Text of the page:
Most quilters are familiar with the term “Round Robin” and many quilt guilds make this project part of their yearly program. Over the years I have both organized and participated in many Round Robins with a variety of quilters with different skill levels. The key to the success of this challenge is to make sure there are compatible skill levels with each group created.
After one rather disheartening project, I decided to make sure I invited quilters whose skills I admired to be part of my group. We became what we jokingly referred to as a “control group”. But, making sure the work that was included on your piece and the piece of every member of your group was of a similar quality and caliber makes for a much more well received final result.
Like everything else in life, there is etiquette involved. Respect for the piece and the person who will own the final product is first and foremost. That means respecting the piece’s theme, color choices and quality of materials. It means keeping to the established schedule and putting in the same amount of effort and time that you would expect be used and spent on your piece. It means keeping the materials safe and well cared for.
My control group quilts have been exceptional! One of them takes up seasonal residency on my wall and I always smile when I see it. For me it is a daily reminder of the possibility of creativity! I appliqued my section, shared my theme, added some small bits of fabric to set the tone for fabric expectations and sent it off to be built.
|The top panel is mine and the theme I chose was “Babes at the Beach”. The sections are added as the owner choses - they do not have to be added in the order made.|
This is how Round Robins work. You chose a size and theme, create the first piece, indicate colors or fabrics you would prefer included and send it off to the next person in your group. This person creates another section using your guidelines, adds it to the package and sends it to the next person, or round. Once everyone finishes their contributions, it goes back to the original owner and she sees it for the first time since she sent it on its way. The owner then takes the pieces and creates her original art quilt. The final unveiling of all the art quilts is usually a grand time as we finally see the pieces together for the first time and see whether our vision meshed with all the others.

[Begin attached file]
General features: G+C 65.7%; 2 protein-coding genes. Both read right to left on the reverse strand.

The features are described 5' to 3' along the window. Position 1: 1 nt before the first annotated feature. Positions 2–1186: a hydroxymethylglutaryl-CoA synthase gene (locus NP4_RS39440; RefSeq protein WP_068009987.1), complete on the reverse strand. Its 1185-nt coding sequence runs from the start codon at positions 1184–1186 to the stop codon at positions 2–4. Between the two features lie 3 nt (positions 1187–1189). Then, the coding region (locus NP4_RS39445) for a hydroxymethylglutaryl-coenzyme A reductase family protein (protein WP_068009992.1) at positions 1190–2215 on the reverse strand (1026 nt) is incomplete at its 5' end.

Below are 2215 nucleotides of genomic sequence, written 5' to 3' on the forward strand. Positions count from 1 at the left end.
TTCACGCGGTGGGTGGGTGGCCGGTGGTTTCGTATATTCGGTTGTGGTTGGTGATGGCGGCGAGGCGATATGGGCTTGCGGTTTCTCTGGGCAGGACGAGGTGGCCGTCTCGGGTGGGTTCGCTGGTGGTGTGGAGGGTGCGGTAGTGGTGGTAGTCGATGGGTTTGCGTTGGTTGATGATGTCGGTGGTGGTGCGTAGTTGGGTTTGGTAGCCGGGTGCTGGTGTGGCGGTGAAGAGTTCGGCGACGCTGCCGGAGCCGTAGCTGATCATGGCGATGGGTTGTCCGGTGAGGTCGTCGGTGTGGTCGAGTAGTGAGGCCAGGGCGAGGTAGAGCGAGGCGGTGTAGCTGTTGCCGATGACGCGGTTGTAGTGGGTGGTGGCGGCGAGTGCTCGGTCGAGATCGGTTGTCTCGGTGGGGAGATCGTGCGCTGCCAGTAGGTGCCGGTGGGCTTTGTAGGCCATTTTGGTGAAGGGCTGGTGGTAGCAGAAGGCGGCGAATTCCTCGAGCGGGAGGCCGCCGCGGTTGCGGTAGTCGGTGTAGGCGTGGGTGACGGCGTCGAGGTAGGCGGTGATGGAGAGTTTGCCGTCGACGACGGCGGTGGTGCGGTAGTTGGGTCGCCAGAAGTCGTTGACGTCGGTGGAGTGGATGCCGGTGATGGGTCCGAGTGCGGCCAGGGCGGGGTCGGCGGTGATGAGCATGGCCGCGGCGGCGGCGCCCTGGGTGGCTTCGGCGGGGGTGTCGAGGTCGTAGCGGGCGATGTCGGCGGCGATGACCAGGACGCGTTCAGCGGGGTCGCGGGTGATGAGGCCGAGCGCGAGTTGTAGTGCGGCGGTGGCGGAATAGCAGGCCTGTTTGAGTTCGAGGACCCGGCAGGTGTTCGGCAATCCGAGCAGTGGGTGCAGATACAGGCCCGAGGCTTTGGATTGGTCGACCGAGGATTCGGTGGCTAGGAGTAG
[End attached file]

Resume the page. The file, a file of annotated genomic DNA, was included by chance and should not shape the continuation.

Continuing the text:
|Once I had received all the sections, I created this Lifeguard hut with a list of Beach Rules.|
Round Robins can be many forms. I have seen quilt tops, wall hangings and table toppers. They have been created in block form or strip form or rules such as use triangles, make 4 corner pieces finished size 4 x 4 inches, or create a border have been set. I have seen and been the recipient of some amazing workmanship. There is no greater feeling than seeing your work treated with respect and knowing that your quilting friends have embraced the vision you have for your art quilt.
|Along with the hut and sand on the bottom, I added the side panel with a sun and 3 dimensional kites.|